Friday, February 16, 2007

EMPIRE Burlesque, or: Obfuscation and Its Discontents


by Stephen Farrell

I’ll be the first to admit it: I’ve never been a huge David Lynch fan. I don’t mean that in a sarcastic way, like I’m understating my dislike for the man and his work, I mean it to be taken at face value: I’ve never been a huge David Lynch fan. I’ve seen Blue Velvet and Lost Highway and a smattering of Twin Peaks episodes back when they used to show reruns on cable, but other than that I don’t have too much knowledge of his work. INLAND EMPIRE is without a doubt the most “difficult” Lynch film I’ve seen, and is probably one of the more bizarre cinematic experiences I’ve ever had. It is also maddeningly hard to describe. It is ostensibly a story about an actress and the role she lands in a film which turns out to be cursed, but to call it a “movie-within-a-movie” would be an absurd understatement. Is it about Hollywood? Sure, but it’s also about early-twentieth century Poland. There are scenes of arresting, undeniable beauty, and scenes of talking, laugh-tracked rabbits. If someone asked me to describe what I saw in the (almost) three hours of my life it took to watch this film, I wouldn’t know where to start.

It seems that with this type of film, where there is no coherent narrative, where identities are unstable and dialogue tends to conceal more than it reveals, the best way to watch it is simply to sit back and let it wash over you, to allow the images and sounds and symbols to hit you on a visceral level and work their magic in the unlit corners of your subconscious. The problem is, every scene, every moment of INLAND EMPIRE is so obscure, so murky and ambiguous, I found my cerebrum working twice as hard just trying to figure out what it was all about, searching for clues in the sets, in the actors’ words, in the silences. Exposition being more or less jettisoned after the fourth or fifth scene, I spent the rest of the film scouring every detail and word, constantly trying to fit them into the semblance of plot that existed in those initial few minutes. Knowing that linear narrative is not going to supply a framework for the piece, every visual cue becomes a symbol and every furtive glance a semaphore that must be deciphered if one is to “get it.”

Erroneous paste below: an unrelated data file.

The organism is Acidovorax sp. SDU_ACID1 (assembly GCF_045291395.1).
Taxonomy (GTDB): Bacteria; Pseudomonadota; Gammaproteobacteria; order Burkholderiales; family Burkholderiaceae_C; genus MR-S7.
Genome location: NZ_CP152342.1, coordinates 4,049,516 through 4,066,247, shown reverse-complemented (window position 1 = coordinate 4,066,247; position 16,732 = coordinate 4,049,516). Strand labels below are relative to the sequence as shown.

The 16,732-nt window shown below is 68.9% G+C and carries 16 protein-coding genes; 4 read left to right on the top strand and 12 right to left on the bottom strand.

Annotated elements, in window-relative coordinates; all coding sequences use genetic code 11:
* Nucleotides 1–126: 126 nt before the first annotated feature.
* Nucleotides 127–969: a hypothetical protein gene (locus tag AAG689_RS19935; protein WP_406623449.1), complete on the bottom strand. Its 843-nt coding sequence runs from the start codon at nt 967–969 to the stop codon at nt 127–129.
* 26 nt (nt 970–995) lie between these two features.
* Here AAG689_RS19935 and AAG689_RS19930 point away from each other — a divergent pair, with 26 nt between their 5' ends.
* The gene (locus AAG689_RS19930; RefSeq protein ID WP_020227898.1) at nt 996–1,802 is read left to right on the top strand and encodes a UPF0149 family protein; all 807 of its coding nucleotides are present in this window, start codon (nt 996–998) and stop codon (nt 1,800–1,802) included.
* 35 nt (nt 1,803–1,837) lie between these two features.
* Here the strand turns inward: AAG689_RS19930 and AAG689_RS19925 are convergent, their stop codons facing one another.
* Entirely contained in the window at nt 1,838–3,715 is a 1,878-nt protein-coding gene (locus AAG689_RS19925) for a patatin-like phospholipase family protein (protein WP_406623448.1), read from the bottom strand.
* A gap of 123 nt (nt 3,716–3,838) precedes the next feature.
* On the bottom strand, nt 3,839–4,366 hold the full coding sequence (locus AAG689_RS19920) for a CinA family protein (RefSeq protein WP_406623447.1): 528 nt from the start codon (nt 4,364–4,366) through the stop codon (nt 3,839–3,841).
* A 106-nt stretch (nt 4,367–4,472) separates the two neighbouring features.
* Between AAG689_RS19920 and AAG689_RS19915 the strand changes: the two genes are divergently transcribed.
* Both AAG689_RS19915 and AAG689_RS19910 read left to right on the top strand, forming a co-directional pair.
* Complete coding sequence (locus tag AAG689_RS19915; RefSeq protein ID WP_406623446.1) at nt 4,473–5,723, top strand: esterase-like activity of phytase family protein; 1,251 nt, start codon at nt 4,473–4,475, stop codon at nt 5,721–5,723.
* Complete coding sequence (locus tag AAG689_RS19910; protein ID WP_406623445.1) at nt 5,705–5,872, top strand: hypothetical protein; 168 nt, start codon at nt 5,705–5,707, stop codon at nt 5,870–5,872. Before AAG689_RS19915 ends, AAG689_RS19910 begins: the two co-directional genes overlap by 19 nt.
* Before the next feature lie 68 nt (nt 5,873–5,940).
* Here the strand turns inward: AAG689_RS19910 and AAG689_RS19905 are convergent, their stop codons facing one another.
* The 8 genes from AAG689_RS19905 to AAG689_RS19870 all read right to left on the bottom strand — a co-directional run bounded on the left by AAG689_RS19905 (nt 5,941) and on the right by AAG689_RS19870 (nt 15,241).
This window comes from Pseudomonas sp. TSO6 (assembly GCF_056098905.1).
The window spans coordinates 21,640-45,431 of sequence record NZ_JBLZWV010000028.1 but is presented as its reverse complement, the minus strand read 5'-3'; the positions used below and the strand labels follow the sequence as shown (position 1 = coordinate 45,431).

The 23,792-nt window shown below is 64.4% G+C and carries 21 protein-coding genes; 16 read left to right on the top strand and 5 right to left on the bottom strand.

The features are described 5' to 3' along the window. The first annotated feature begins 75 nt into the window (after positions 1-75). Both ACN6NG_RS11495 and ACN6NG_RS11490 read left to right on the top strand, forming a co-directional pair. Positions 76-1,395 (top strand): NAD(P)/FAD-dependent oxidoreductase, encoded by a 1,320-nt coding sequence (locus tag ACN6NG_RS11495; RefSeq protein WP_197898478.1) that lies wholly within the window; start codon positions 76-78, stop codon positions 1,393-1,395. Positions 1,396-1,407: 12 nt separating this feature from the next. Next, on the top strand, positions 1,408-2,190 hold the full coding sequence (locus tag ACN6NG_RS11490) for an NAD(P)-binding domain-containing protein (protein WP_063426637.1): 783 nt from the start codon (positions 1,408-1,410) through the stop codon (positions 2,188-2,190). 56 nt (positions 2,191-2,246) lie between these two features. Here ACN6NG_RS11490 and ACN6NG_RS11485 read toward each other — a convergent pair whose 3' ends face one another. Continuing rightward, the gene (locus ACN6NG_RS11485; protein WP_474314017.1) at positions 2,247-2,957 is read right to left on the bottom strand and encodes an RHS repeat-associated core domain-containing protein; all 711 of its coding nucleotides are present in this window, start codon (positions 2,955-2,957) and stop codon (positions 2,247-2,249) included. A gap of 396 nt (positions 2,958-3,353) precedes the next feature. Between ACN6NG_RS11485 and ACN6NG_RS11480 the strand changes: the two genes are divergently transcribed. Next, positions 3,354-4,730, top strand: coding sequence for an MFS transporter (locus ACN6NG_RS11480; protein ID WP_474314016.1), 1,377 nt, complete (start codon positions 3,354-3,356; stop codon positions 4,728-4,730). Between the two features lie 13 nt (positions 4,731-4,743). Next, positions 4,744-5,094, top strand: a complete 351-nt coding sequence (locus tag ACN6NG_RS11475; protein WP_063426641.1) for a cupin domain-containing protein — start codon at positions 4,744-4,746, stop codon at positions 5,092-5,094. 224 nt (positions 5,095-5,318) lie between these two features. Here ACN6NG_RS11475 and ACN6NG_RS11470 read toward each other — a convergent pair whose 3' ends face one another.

And that’s the problem with David Lynch movies. People like to say that you either love him or hate him, but that’s not true. No, with Lynch, you either get it or you don’t. For every one of his films (and indeed, for his oeuvre as a whole) there are always those who champion it as the most brilliant, creative, evocative work of art since…well, since the last one. And then there’s everyone else, divided between those who don’t get it, those who didn’t see it, and those who don’t know who the fuck David Lynch is (most of the moviegoing public). The problem is, among those who do see his movies, there can’t be any dialogue between the two groups, because those that get it will consider any criticism from those who don’t get it to simply be due to the others’ not getting it. Those that don’t get it will, for their part, think that anyone who gets it must be a dishonest, pretentious fanboy. And they’re both right.